Thank you for your question regarding earth pit loads, it is our pleasure to help.
One of the more common aspects of electrical grounding that people tend to overlook is in regards to electrical loading. That is, how much electrical energy (in amps) can a given grounding electrode handle before the thermal load causes it to burn open like a fuse?
The answer isn’t as simple as saying, that X number of earth pits are required for Y level of energy. This is because soil conditions impact how the electrical energy will propagate across the earth, and how much the grounding system can handle. Highly resistive soils will conduct electrical energy far differently than conductive soils, and not in the way you may think. Grounding electrodes found in conductive soils are far more susceptible to thermal overload conditions than those found in resistive soils. This often means that even if you have a grounding electrode with a very low resistance-to-ground you may still need additional grounding just so your system can handle the fault currents without overloading.
All conductors have a maximum rated current load given a number of factors, usually temperature ratings. For example, a 4/0 AWG 75 C copper conductor is rated at 230 amps. But if you dig a little deeper there are actually a number of other specification associated with a 4/0 conductor. Turns out, you must also know the frequency, X/R factor, and duration (time in cycles) of the electrical fault. For example, a 4/0 AWG copper conductor handling a 60Hz, 60 cycle (one second) fault with an X/R factor of 20, is rated to handle a 30 kA fault. However, that same 4/0 AWG copper conductor dealing with a 6-cycle (0.1 second) fault with an X/R factor of 0 is rated for as much as a 99 kA fault!
We mention this, because a copper coated steel ground rod will also have a maximum current handling rating. Unfortunately, as there is no requirement for the manufacturers of ground rods to list ampacity ratings, and as such there are no electrode ampacity charts available. But if there were, they would be for a theoretical zero-resistance soil, which just isn’t the case.
Here is what you have to do in order to calculate the load on a given electrode:
- Measure the soil resistivity at your facility and develop a good soil model. Here is a link with some information: http://www.esgroundingsolutions.com/about-electrical-grounding/what-is-soil-resistivity-testing.php
- Calculate the fault current that will enter your grounding electrode, including the amperage, frequency, clearing time, and X/R ratio
- Calculate the electrical characteristics (impedance factors) of the grounding electrode. You will need the following factors:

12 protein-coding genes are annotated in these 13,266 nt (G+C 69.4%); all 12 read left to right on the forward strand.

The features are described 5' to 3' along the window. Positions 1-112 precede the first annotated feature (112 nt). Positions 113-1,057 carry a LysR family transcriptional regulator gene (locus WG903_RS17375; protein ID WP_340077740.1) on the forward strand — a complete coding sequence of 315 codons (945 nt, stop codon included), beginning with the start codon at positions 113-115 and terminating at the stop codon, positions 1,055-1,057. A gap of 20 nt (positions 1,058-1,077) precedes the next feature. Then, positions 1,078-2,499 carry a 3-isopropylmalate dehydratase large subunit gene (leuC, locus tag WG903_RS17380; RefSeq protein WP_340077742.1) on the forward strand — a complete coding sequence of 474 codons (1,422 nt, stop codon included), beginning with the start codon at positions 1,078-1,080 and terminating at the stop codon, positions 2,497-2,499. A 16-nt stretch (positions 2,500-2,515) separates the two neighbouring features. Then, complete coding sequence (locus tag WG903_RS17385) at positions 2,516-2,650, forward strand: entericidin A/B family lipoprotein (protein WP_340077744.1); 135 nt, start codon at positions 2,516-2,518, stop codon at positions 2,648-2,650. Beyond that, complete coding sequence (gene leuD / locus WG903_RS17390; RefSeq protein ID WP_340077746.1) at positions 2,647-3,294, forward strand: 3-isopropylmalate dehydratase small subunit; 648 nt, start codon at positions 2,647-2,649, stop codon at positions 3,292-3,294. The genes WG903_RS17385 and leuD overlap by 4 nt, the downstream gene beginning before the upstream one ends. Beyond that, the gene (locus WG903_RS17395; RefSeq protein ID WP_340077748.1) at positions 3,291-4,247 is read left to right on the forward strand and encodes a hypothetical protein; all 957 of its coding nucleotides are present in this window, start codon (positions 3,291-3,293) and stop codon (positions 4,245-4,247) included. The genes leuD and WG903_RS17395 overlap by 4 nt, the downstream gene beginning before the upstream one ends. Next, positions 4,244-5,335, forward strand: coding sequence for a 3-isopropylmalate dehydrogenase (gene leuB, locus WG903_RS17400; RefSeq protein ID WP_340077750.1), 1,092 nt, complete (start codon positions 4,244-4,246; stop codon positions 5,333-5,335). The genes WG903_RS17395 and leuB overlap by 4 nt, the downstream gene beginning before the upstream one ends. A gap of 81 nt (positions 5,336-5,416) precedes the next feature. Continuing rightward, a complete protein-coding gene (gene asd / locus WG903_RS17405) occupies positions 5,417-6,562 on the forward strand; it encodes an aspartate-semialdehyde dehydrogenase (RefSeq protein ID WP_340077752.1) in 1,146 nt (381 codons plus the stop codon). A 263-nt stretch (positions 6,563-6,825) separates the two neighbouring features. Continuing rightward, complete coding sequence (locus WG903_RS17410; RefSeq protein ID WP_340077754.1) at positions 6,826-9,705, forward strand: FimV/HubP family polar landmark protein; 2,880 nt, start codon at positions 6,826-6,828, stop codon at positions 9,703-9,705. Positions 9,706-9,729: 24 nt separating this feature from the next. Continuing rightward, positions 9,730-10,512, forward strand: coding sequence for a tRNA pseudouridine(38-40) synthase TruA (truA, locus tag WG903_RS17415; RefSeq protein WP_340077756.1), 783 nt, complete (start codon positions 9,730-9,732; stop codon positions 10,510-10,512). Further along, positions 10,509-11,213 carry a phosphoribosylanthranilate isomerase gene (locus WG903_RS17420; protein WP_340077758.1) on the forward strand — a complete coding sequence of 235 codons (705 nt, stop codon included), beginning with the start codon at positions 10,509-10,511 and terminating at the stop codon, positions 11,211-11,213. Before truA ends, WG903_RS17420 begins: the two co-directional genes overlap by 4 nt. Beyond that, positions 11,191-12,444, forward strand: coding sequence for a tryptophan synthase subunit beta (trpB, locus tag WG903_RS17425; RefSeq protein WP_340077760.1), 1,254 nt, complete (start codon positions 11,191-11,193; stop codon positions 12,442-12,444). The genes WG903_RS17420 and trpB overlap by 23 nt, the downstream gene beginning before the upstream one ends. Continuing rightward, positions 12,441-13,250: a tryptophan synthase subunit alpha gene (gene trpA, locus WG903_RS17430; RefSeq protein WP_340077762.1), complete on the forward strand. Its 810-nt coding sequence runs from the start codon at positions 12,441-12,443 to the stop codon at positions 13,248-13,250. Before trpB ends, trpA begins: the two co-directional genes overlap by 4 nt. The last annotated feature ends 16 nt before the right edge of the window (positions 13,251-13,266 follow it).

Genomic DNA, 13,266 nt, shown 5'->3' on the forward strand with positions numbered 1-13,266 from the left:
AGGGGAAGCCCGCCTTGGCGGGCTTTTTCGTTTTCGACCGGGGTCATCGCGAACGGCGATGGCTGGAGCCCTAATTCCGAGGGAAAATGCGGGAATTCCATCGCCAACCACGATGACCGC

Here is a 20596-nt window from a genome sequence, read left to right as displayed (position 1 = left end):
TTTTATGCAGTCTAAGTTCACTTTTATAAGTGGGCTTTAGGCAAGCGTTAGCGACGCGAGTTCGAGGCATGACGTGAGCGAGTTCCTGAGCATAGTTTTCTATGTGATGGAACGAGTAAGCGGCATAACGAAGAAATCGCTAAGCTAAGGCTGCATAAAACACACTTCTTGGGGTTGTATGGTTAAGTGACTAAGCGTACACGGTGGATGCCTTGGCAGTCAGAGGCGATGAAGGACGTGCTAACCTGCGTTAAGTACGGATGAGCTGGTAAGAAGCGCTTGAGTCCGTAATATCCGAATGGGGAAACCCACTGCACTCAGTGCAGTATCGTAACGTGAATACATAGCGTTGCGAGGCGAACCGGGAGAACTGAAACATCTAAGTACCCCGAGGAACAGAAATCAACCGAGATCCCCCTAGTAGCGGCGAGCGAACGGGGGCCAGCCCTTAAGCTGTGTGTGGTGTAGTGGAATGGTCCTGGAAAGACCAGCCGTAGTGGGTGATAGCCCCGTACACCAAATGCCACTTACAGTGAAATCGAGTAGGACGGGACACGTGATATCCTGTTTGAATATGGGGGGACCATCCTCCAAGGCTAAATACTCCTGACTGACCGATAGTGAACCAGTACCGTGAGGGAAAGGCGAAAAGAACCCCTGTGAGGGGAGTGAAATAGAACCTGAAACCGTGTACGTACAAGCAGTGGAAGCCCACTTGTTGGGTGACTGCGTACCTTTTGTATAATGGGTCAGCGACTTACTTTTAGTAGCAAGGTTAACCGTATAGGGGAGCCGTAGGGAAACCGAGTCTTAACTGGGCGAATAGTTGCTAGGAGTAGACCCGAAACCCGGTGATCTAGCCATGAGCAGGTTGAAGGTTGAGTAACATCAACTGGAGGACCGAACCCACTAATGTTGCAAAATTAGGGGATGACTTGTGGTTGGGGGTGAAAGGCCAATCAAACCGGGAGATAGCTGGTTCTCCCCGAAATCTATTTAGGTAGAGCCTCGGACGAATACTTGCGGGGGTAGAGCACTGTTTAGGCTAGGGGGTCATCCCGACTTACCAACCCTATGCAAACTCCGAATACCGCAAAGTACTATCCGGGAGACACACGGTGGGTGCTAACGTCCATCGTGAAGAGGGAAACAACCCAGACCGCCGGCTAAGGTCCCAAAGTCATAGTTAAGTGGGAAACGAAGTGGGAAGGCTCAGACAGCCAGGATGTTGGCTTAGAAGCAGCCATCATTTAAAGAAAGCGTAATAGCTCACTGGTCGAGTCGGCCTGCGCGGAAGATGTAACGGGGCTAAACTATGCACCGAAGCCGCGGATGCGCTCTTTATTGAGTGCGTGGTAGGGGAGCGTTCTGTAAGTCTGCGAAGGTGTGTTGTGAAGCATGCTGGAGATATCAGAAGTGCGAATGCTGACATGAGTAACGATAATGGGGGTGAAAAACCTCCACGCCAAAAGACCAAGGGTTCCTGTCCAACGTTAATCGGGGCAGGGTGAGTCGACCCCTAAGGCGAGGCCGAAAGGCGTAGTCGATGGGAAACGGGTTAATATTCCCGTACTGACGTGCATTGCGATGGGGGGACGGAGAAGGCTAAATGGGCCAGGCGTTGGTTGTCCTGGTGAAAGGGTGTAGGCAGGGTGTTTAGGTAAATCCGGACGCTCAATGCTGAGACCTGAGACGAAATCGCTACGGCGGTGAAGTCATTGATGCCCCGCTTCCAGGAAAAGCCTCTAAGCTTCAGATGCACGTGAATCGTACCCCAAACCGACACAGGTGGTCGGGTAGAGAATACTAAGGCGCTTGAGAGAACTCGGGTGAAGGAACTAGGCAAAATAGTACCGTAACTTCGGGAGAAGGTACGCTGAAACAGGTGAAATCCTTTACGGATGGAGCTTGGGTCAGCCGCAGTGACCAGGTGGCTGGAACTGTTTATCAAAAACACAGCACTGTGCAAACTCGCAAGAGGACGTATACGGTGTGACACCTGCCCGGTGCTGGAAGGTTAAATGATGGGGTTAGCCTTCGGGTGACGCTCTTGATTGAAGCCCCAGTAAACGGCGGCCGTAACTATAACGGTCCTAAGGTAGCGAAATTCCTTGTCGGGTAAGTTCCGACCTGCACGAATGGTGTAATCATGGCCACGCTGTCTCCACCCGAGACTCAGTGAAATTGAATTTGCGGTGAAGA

- Relative resistivity
- Relative permeability
- Internal and external radius of the electrode
- Length and installation depths
- Working potential in volts
- Load inductance in henries
- Load capacitance
- One you have a soil model, the fault current characteristics, and the impedance factors of the grounding electrode, you can then calculate the Ground Potential Rise (GPR) and the Voltage Drop (Ground Potential Difference or GPD) of the electrode,
- Using the above factors you can then calculate the Leakage Current per segment length of your electrode which is important as you must subtract the current that enters the earth along the length of the electrode.
- You can now finally figure out the factor that you really want which is the maximum Longitudinal Current Flow in the electrode.
We recommend as a guideline that a standard 5/8-inch (8 or 10-ft) copper coated steel ground rod have a maximum of 10,000 Amps of Longitudinal Current Flow (ampacity) across its length in one second. Keep in mind, this is just a guideline and many factors could impact what the actual requirement for this is. You may wish to use a safety factor and cut this number in half, just to be safe.
Now, if your grounding system is comprised of a series of copper ground rings with copper coated steel ground rods, you are in for some serious math. We recommend using engineering software such as the CDEGS program from Safe Engineering Services. http://www.sestech.com/
So to answer your question, the number of earth pits required to properly handle the fault current form (ground) a 10 Kw office building all depends upon the characteristics of the fault, the soil model of the earth at the site, and the physics of the grounding electrode system.
We hope this answers your questions. If you would like to speak to someone about your project, please do not hesitate to call us at 310-318-7151 California time, and someone will be glad to speak with you, free of charge.
The Engineering Team at E&S Grounding Solutions
Photo credit: E&S Grounding Solutions